National Highways CEO Nick Harris will be questioned by the cross-party Commons Transport Committee tomorrow (24 January), which will ask for updates on findings of its 2023 report on the government-owned company’s investments in maintaining and upgrading the network.
The report concluded company’s five-year Road Investment Strategies (RIS) were over budget and delayed “due to planning an overly ambitious portfolio of works, and failures in assessing risks from cost pressures and legal challenges to projects”.
MPs will question Mr Harris on lessons that have been learnt, and whether the company is prioritising maintenance over new infrastructure in its approach to planning RIS3, which will run from 2025.
The Committee will also examine the company’s efforts to improve safety on Smart Motorways. In a briefing note, they say there are concerns that the rate of road deaths and serious injuries has increased on three out of five all-lane running motorways that been in place for five years. MPs will also ask about attempts to improve stopped-vehicle-detection rates which are crucial to preventing collisions.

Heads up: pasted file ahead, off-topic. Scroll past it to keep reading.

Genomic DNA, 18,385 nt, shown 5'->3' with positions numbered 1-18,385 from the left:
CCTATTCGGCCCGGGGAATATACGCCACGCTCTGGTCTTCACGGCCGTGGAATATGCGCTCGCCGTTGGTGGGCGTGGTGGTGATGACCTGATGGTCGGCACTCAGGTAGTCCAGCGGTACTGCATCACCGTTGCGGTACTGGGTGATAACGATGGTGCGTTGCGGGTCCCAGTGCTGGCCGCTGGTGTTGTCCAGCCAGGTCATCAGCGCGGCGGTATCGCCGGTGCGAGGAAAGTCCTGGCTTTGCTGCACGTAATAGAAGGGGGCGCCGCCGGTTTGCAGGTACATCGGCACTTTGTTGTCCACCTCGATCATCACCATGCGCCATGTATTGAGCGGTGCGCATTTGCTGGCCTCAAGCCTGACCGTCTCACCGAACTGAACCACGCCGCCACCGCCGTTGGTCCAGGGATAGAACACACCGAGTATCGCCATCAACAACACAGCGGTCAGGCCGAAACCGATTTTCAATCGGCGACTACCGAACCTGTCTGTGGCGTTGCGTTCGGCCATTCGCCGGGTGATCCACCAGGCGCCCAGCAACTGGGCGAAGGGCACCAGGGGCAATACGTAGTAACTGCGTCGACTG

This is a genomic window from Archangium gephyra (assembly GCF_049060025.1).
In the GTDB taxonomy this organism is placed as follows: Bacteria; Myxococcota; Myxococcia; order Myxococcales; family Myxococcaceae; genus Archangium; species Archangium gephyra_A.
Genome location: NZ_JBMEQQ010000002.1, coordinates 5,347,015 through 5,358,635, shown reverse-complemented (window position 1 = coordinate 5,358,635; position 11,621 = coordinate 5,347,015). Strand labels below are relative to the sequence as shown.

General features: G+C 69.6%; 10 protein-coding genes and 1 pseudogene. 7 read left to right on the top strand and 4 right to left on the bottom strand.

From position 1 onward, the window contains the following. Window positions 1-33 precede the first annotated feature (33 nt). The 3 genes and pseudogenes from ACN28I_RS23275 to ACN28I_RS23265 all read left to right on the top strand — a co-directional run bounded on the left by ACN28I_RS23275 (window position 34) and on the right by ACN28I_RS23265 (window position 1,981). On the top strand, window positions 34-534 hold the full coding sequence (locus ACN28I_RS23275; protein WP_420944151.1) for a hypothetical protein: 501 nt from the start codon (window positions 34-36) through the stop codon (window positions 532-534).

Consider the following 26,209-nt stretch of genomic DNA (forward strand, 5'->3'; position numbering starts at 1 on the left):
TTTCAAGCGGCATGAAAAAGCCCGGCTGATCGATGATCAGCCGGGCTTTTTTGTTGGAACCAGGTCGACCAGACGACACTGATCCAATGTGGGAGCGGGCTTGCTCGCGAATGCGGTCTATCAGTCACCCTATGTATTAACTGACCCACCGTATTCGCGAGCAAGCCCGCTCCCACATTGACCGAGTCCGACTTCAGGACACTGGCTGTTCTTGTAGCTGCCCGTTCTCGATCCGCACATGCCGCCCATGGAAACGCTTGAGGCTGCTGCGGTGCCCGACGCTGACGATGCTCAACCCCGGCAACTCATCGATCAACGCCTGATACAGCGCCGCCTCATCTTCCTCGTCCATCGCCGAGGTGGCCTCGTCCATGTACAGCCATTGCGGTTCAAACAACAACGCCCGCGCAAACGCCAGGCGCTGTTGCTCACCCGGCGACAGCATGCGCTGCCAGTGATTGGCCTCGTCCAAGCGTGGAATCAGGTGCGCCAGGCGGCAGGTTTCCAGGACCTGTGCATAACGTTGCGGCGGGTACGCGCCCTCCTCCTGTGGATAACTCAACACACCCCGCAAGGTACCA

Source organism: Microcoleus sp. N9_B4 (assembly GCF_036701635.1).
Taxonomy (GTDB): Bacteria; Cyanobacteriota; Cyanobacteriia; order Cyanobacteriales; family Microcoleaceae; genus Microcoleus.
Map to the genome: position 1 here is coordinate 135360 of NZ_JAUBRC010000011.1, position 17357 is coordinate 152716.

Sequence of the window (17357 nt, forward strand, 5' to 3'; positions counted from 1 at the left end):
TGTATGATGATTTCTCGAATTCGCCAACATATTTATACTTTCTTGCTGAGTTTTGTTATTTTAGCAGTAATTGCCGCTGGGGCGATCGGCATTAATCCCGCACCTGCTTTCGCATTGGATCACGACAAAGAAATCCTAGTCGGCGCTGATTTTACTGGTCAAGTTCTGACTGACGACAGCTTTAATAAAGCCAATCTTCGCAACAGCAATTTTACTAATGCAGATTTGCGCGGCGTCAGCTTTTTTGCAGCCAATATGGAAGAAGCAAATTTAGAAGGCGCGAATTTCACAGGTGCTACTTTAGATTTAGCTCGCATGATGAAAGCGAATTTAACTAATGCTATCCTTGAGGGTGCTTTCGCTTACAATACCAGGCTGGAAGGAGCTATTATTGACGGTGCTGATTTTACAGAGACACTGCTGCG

There will be questions about the target of reducing the number of serious injuries resulting from accidents by December 2025 compared to the average number of incidents between 2005-09.
The session will also hear from Elliot Shaw, Chief Customer and Strategy Officer at National Highways and the company’s Executive Director for Operations, Duncan Smith.
It will then hear from Guy Opperman MP, Parliamentary Under-Secretary of State for Roads and Local Transport.
The Committee will ask about DfT’s work to improve service stations for lorry drivers, after long-term concerns that the UK’s haulage workforce experiences recruitment and retention problems due to the poor quality of facilities on the network, and its impacts on drivers’ welfare. The Department allocated an initial £8m to service station operators last year, following a bidding process for a total of £52.5 million of funds for improvements to driver facilities.
There will also be questions about efforts to improve service station connections to the National Grid to enable the rollout of EV charging, and NH’s 2021 strategy to improve its use of technology and data for surveying the quality of roads, tracking incidents and monitoring congestion.
(Picture – Highways News)